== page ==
setspn -S HTTP/sharepoint Contoso\spapppool

The Setspn command searches for the SPN before it adds it. If the SPN already exists, you see a Duplicate SPN Value error. In that case, consider removing the existing SPN if it's not set under the correct application pool account. You can verify that the SPN was added successfully by running the Setspn command with the -L option. To learn more about this command, see Setspn.

Make sure the connector is trusted for delegation to the SPN that was added to the SharePoint application pool account

Configure the KCD so that the Azure AD Application Proxy service can delegate user identities to the SharePoint application pool account. Configure KCD by enabling the Application Proxy connector to retrieve Kerberos tickets for your users who have been authenticated in Azure AD. Then, that server passes the context to the target application (SharePoint in this case).

To configure the KCD, follow these steps for each connector machine:

  1. Sign in to a domain controller as a domain administrator, and then open Active Directory Users and Computers.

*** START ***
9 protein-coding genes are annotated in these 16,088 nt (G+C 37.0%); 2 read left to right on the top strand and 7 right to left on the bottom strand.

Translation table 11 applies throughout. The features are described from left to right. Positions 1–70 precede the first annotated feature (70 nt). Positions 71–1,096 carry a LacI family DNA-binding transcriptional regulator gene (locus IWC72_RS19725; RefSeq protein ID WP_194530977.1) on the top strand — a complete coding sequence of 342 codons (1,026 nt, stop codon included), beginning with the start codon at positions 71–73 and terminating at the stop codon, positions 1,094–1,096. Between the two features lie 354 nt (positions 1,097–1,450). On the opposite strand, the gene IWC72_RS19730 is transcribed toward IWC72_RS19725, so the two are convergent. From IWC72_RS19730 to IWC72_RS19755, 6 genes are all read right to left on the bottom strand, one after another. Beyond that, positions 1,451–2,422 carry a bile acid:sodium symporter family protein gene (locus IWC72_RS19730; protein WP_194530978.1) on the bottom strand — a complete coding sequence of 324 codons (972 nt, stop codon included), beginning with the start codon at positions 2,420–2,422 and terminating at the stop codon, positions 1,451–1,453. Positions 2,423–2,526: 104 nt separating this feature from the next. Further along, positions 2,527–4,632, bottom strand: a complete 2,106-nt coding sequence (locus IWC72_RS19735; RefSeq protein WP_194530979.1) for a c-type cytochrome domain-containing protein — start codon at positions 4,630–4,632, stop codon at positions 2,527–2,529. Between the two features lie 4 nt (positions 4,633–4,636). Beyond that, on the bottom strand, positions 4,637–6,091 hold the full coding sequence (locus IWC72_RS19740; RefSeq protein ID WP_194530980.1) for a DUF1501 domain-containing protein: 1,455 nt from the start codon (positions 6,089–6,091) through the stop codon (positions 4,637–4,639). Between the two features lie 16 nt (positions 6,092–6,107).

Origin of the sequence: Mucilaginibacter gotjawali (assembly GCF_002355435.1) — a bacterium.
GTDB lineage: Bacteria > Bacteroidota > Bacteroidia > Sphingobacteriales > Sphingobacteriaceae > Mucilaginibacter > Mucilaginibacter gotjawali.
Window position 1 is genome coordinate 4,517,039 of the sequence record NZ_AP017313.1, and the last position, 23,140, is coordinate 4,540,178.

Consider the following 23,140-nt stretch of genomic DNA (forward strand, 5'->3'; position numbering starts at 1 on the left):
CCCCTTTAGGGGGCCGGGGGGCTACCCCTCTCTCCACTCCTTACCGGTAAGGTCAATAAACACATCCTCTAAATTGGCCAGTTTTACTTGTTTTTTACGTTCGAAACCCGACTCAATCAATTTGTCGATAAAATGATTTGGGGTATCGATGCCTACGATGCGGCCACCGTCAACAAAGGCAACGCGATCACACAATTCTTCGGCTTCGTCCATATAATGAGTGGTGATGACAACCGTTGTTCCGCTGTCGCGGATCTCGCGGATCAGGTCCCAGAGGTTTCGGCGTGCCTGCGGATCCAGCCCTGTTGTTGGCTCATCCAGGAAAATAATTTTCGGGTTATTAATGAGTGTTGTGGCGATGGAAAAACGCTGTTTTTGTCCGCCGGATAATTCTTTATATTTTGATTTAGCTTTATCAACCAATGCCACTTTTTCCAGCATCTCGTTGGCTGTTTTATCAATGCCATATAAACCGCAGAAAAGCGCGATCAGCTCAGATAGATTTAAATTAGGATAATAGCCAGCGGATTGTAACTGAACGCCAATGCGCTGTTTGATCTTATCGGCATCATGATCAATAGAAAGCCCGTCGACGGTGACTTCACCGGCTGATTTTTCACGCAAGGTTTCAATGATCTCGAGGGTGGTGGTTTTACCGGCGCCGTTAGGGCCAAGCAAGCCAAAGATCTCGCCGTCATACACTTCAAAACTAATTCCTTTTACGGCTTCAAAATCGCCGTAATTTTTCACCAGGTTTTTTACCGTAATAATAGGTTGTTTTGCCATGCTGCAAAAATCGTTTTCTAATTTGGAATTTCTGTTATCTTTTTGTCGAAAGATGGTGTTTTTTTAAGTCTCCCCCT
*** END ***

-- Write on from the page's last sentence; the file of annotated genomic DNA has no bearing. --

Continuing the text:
2. Find the computer running the Azure AD Proxy connector. In this example, it's the computer that's running SharePoint Server.

  3. Double-click the computer, and then select the Delegation tab.

  4. Make sure the delegation options are set to Trust this computer for delegation to the specified services only. Then, select Use any authentication protocol.

  5. Select the Add button, select Users or Computers, and locate the SharePoint application pool account. For example: Contoso\spapppool.

  6. In the list of SPNs, select the one that you created earlier for the service account.

  7. Select OK and then select OK again to save your changes.

    Delegation settings

You're now ready to sign in to SharePoint by using the external URL and to authenticate with Azure.

Troubleshoot sign-in errors

If sign-in to the site isn't working, you can get more information about the issue in the Connector logs: From the machine running the connector, open the event viewer, go to Applications and Services Logs > Microsoft > AadApplicationProxy > Connector, and inspect the Admin log.

Next steps